uganda’s current problems

10 03 2007

The last week has been a bit tumultuous in judiciary circles in Uganda.  Museveni had the High Court stormed to arrest six men who had been released on bail.  In the process, a lawyer was beaten almost to death and Museveni’s government took another hit to its credibility.

Museveni has not respected the court’s independence nor has he given them freedom of judiciary.  If Uganda wants to truly be a country that is really has a democratic, this cannot continue.  Museveni cannot possibly treat Besigye any more poorly than he has in the past few years.  Besigye has faced charges of murder, rape, and treason.  The men who have now been rearrested are all in jail facing fresh murder charges and they are all Besigye supporters.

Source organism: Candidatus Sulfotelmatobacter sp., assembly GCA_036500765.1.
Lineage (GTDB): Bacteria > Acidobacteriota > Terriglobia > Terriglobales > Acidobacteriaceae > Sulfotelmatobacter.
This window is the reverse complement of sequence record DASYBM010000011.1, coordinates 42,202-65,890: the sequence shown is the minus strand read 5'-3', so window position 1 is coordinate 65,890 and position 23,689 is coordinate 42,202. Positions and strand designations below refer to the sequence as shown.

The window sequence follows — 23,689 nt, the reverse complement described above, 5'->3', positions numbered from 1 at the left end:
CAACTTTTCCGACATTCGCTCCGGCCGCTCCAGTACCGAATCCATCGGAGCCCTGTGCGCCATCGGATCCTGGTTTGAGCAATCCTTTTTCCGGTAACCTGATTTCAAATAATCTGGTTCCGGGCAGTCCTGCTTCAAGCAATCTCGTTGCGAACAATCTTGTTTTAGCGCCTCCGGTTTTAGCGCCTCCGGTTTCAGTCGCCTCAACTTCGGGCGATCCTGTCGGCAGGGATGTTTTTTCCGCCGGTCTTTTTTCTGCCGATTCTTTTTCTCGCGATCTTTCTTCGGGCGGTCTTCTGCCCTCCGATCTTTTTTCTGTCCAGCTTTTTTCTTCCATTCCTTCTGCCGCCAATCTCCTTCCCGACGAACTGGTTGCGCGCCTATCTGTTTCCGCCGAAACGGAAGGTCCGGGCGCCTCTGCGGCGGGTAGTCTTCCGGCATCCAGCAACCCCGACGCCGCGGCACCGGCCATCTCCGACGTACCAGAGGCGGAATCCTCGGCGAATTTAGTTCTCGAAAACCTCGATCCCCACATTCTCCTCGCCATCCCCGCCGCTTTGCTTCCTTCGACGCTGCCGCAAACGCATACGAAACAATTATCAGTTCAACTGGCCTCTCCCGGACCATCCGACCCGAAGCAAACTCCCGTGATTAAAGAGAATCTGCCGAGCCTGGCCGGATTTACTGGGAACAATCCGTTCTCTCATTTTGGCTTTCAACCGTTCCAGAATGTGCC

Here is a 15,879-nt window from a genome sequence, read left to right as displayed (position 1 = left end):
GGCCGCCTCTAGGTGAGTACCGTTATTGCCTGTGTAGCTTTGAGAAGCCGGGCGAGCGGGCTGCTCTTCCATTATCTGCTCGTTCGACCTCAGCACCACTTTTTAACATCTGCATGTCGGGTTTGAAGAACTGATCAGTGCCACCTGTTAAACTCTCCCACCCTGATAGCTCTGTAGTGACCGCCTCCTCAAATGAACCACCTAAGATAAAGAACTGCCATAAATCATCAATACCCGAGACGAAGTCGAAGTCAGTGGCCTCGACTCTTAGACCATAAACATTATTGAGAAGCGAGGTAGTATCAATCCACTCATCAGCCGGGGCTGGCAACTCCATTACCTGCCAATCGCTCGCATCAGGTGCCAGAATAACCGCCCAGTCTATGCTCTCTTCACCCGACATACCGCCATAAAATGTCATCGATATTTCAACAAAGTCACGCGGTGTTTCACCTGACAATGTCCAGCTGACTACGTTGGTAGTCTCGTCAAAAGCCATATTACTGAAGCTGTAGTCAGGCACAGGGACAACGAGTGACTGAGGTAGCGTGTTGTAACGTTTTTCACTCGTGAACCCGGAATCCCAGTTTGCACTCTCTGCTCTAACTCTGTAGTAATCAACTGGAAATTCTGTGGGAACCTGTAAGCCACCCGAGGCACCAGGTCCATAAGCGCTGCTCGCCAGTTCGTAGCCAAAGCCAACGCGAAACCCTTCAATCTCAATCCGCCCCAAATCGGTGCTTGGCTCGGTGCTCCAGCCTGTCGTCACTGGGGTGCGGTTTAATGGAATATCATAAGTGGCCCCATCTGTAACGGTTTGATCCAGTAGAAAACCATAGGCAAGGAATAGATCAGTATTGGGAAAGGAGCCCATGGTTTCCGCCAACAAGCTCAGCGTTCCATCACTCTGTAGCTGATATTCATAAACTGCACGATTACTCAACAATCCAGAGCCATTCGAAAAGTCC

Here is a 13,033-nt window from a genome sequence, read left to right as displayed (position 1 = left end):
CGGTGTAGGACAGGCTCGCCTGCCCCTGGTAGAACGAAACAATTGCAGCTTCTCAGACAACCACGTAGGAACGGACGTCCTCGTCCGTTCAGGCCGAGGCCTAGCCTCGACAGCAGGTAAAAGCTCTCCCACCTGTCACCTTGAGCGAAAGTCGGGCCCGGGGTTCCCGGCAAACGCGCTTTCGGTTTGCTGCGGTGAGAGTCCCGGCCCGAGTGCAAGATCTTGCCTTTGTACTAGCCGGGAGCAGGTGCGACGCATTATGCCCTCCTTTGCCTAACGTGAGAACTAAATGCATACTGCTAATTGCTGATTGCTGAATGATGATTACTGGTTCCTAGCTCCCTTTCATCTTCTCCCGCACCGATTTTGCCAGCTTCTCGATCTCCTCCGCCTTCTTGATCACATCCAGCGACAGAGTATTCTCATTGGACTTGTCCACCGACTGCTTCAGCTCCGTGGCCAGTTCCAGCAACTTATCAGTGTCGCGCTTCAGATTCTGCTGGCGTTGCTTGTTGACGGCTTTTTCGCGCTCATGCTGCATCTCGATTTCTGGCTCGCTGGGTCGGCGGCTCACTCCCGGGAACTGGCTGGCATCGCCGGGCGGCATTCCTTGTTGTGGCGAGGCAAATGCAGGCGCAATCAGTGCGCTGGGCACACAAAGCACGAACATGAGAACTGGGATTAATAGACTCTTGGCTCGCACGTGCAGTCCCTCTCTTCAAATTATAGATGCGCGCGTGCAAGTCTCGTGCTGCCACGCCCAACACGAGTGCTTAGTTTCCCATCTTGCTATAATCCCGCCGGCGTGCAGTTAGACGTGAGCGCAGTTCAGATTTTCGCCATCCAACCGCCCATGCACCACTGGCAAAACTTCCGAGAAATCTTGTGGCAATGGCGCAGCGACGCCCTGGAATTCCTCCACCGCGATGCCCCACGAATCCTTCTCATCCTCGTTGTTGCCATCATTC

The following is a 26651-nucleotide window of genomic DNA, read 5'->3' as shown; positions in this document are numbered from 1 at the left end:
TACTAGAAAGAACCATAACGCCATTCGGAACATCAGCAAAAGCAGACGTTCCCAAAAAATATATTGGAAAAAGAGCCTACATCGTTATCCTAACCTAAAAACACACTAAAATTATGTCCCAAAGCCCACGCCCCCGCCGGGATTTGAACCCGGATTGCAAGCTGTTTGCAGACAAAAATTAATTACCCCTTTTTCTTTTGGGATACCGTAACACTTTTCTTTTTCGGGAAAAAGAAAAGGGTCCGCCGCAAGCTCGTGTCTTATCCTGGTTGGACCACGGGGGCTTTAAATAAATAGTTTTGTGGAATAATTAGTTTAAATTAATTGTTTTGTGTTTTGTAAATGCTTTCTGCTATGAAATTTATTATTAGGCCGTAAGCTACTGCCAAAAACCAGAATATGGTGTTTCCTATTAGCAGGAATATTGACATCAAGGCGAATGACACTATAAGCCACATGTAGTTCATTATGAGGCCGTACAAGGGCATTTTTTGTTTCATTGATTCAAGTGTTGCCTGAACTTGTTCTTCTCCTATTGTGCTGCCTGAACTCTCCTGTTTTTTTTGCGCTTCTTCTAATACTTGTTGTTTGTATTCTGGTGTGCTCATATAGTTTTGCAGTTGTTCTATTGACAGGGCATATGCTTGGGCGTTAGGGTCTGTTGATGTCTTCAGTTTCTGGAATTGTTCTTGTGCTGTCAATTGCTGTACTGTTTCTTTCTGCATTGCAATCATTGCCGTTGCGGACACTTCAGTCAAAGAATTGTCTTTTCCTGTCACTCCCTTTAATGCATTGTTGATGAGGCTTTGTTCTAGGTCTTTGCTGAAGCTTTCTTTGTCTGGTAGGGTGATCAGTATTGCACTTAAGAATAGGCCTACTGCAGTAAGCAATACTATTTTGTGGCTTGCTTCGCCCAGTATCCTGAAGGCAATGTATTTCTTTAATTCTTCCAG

Obviously, last week’s judicial strike has wreaked havoc on Uganda’s courts and next week’s lawyer strike is going to do the same.  It is unfortunate, but it is necessary.   The courts now have a backlog of close to 2,500 cases across the country.  If the courts must dance to Museveni’s desires, they really have no purpose whatsoever.  Museveni is now apologizing for the incident, but his late apology is not acceptable.  There cannot troops storming courts to arrest people who are being released on bail.

Museveni blocked parliament’s condemnation and a call for the government’s apology over the incident.  Not only is Uganda’s free press restricted, now there is no independent judiciary or legislature?

If Museveni doesn’t stop now, what will be next?  Museveni must allow the independent judiciary and then allow Ugandans to have other democratic freedoms such as speech and assembly.  If Museveni isn’t careful, he’ll soon be compared to some of his Ugandan head-of-state predecessors.




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